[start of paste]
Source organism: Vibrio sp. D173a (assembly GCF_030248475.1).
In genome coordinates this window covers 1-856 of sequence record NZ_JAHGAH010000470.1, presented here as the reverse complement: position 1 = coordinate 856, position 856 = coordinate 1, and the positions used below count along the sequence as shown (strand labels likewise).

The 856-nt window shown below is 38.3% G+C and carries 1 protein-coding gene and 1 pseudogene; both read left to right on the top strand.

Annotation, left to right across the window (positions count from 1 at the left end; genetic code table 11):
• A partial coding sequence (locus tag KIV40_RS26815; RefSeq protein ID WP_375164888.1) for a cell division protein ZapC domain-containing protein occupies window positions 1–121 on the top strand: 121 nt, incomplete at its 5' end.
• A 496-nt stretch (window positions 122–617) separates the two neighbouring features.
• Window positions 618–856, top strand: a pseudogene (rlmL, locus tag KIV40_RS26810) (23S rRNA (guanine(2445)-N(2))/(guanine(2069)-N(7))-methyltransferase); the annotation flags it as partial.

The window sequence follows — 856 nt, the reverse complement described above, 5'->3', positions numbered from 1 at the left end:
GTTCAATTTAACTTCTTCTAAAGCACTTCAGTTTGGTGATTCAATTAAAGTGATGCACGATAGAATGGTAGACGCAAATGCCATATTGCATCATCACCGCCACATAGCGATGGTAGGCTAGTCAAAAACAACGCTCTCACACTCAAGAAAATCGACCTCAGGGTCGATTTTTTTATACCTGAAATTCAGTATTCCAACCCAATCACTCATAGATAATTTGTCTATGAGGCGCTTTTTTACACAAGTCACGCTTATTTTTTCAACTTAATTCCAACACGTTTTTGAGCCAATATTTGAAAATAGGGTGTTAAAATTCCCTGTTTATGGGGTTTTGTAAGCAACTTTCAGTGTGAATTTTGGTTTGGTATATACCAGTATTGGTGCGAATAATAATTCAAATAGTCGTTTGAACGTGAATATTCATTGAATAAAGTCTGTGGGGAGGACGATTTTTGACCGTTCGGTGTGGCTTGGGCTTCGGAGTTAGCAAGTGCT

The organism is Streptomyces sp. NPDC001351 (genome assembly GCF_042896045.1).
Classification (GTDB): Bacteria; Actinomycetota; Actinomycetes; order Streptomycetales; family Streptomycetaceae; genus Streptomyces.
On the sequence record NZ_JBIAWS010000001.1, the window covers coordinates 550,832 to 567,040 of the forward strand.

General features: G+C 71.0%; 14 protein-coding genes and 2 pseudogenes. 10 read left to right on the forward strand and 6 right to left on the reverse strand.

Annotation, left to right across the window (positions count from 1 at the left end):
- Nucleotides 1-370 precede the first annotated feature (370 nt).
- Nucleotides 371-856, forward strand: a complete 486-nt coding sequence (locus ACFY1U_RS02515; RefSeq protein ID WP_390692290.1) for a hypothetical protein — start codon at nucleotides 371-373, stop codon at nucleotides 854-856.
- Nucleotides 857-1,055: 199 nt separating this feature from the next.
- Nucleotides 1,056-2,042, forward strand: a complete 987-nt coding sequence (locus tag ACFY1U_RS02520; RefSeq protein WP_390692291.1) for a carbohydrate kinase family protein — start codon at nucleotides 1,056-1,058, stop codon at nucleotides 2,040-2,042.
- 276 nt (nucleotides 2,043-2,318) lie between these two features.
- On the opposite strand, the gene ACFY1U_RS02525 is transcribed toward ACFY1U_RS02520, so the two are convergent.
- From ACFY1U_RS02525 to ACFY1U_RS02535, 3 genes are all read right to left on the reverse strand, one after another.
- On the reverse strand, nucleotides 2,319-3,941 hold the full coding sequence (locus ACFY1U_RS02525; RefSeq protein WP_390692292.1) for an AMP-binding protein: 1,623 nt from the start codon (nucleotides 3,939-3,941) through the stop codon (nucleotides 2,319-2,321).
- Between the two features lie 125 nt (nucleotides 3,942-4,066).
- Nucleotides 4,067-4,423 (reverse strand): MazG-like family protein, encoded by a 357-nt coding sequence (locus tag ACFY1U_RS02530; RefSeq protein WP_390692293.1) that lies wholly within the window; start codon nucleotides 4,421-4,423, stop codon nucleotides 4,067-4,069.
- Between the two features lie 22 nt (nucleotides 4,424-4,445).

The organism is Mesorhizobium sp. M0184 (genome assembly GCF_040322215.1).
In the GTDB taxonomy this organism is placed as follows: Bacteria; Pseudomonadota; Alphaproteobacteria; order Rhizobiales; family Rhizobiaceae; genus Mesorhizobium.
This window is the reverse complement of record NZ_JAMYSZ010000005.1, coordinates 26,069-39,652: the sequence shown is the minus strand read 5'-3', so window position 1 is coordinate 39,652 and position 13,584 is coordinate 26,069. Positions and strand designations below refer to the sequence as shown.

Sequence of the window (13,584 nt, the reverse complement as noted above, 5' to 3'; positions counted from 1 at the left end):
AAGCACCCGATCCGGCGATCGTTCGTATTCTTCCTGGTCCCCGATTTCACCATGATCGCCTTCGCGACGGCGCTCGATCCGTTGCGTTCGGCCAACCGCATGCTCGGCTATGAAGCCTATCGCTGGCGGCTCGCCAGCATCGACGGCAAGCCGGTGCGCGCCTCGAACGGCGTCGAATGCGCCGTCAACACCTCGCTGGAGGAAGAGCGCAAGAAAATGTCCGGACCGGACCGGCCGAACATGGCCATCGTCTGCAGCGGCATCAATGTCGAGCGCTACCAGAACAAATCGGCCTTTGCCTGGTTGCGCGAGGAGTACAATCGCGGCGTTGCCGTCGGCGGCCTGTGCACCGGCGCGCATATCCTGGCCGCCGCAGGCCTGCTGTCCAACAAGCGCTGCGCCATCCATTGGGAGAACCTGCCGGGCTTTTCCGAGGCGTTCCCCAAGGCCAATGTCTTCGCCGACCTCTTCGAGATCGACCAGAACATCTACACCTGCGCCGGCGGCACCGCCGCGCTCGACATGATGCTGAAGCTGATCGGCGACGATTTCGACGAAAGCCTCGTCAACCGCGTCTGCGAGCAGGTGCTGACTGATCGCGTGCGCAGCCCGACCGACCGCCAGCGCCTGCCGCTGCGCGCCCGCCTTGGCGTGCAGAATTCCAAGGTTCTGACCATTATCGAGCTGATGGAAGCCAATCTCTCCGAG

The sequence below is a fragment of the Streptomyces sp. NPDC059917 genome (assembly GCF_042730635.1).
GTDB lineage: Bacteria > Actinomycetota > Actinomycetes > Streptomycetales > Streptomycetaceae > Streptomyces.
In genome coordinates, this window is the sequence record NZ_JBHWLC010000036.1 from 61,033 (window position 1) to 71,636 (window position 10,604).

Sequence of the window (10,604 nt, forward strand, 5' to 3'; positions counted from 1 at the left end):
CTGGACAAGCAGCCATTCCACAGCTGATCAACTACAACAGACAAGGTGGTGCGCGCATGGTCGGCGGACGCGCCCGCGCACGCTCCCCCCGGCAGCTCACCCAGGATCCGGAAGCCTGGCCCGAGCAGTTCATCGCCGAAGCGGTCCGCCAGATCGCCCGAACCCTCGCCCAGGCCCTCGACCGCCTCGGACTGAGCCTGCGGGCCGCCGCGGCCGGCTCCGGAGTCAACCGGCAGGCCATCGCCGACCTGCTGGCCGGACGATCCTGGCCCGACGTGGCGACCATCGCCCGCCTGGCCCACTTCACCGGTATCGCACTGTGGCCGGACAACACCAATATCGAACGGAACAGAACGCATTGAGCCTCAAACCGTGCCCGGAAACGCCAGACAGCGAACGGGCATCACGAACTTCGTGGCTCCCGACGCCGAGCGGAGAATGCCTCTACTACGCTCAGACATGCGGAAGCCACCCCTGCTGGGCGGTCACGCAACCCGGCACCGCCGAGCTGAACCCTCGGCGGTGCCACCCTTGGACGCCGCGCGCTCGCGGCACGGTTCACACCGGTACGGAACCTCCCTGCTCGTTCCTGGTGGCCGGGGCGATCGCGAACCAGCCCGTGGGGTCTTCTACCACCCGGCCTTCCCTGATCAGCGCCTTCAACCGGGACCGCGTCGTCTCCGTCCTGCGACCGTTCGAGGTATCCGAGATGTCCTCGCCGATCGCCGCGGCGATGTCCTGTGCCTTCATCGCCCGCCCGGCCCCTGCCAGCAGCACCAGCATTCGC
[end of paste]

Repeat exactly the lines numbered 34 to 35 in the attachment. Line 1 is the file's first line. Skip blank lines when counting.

Sequence of the window (10,604 nt, forward strand, 5' to 3'; positions counted from 1 at the left end):
CTGGACAAGCAGCCATTCCACAGCTGATCAACTACAACAGACAAGGTGGTGCGCGCATGGTCGGCGGACGCGCCCGCGCACGCTCCCCCCGGCAGCTCACCCAGGATCCGGAAGCCTGGCCCGAGCAGTTCATCGCCGAAGCGGTCCGCCAGATCGCCCGAACCCTCGCCCAGGCCCTCGACCGCCTCGGACTGAGCCTGCGGGCCGCCGCGGCCGGCTCCGGAGTCAACCGGCAGGCCATCGCCGACCTGCTGGCCGGACGATCCTGGCCCGACGTGGCGACCATCGCCCGCCTGGCCCACTTCACCGGTATCGCACTGTGGCCGGACAACACCAATATCGAACGGAACAGAACGCATTGAGCCTCAAACCGTGCCCGGAAACGCCAGACAGCGAACGGGCATCACGAACTTCGTGGCTCCCGACGCCGAGCGGAGAATGCCTCTACTACGCTCAGACATGCGGAAGCCACCCCTGCTGGGCGGTCACGCAACCCGGCACCGCCGAGCTGAACCCTCGGCGGTGCCACCCTTGGACGCCGCGCGCTCGCGGCACGGTTCACACCGGTACGGAACCTCCCTGCTCGTTCCTGGTGGCCGGGGCGATCGCGAACCAGCCCGTGGGGTCTTCTACCACCCGGCCTTCCCTGATCAGCGCCTTCAACCGGGACCGCGTCGTCTCCGTCCTGCGACCGTTCGAGGTATCCGAGATGTCCTCGCCGATCGCCGCGGCGATGTCCTGTGCCTTCATCGCCCGCCCGGCCCCTGCCAGCAGCACCAGCATTCGC